Saturday, June 10, 2017

My Fireplace Decoration Efforts

Having designed (if we can call it that) several arrangements of my father's antique horse bit collection and a few other items, I took a few pictures and put the designs on a facebook poll.  I asked, you may have answered, and I ignored the entire business.

Here's my fireplace, after a couple hours frustrating labor.

Decorated Fireplace
My father's collection consisted of 60 - 70 bits, about half of which started life as everyday working bits.  Dad would have some problem with a horse, and try a different bit on her.  When that didn't work, or stopped working, he'd change up to something else.  These are the eight he selected as the best of the lot.  All are antiques dating back to the civil war era; most are civil war cavalry bits.

I intended to mount these bits using horseshoe nails, which is what Dad used at home (although I'm sure he didn't do the work - probably Jim Howald did it).  My masonry drill is one-eighth, and it should be one-sixteenth or so.  This means that the hole for the first bit is in the right place, but is too large - the horseshoe nail just falls out.  Putting two nails together back to back works quite nicely, so that's what I did.  It took me 30 to 45 minutes to come up with that solution, and that's without a shot or two of good old thought provoker.

The rifle is a .50 caliber Sharps.  It's a breech loader, and uses a paper cartridge and a separate primer cap.  You opened the action and slid a cartridge in.  The tail end of the cartridge stuck out, and was neatly trimmed off as you closed the breach, thus filling the pan with powder.  You inserted a paper cap, cocked the hammer and let fly.  If everything worked right, there would be one helluva bang and kick, followed by the noise of a dying buffalo - or Indian, or Mexican bandit, or bandit, or coyote, or something.  I've never fired it, although it certainly would shoot and I wouldn't hesitate to shoot it with black powder and light loads.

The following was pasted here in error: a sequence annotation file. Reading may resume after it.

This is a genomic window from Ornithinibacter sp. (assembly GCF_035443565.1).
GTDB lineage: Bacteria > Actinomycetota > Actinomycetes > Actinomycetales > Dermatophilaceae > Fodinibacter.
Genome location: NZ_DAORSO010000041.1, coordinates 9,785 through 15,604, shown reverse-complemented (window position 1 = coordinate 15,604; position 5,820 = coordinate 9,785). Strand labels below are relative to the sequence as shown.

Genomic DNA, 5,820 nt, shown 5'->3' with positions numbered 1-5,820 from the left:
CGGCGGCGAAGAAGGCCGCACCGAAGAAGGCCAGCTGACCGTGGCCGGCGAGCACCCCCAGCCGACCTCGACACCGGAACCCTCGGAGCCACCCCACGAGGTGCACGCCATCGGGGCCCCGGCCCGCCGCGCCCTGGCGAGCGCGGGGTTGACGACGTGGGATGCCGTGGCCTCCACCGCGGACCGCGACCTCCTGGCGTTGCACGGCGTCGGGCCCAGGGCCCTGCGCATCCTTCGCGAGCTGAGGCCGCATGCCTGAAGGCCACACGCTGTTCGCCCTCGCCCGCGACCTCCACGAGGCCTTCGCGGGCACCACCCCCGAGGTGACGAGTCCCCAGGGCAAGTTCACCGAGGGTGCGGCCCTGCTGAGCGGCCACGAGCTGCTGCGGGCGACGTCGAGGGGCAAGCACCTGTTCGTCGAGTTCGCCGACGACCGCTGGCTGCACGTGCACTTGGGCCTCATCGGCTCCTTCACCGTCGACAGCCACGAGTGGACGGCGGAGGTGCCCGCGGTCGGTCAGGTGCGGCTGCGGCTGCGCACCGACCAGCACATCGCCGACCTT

So up the bits went, and I think they look pretty good.

Mailbox Sign
The sign you see in the middle is the old wooden sign that hung right above our mailbox on Flanders Road.  My folks got it at a horse show, and it's been up there for about thirty years or more.  Probably more.  Probably a lot more, given that I'm old, cranky, and busted up, and I'm the only person living that can remember the mailbox without the sign.

Civil War Souvenir

The two decorative iron pitchers originally belonged to someone that lived somewhere along General Sherman's scenic route through the South.  You see, my father was born in Loveland, Ohio (a small town North of Cincinnati).  In this town, where everyone knew everyone else, including their personal business and proclivities, there lived an elderly man who had served as an officer with General Sherman.  If memory serves, this is the same man who shot at my (then) juvenile father and his friends for pulling some sort of Halloween prank involving pyrotechnics and fertilizer, but perhaps not.  Anyway, when Sherman marched through the South, there were certain curios and antiquities that, ah, were not too closely watched.  Blatantly, the man looted several homes.  This fellow is no relation of mine, by the way.  The relatives on my father's side were busy out West, guiding settlers' wagon trains, killing Indians, and staying out of that crazy war.  When this officer finally died, his estate was auctioned off and my grandmother bought a few items.  These decorative iron pitchers are the items I inherited.  Kind of nice, huh?  I'll probably move them elsewhere when I hang the rifle.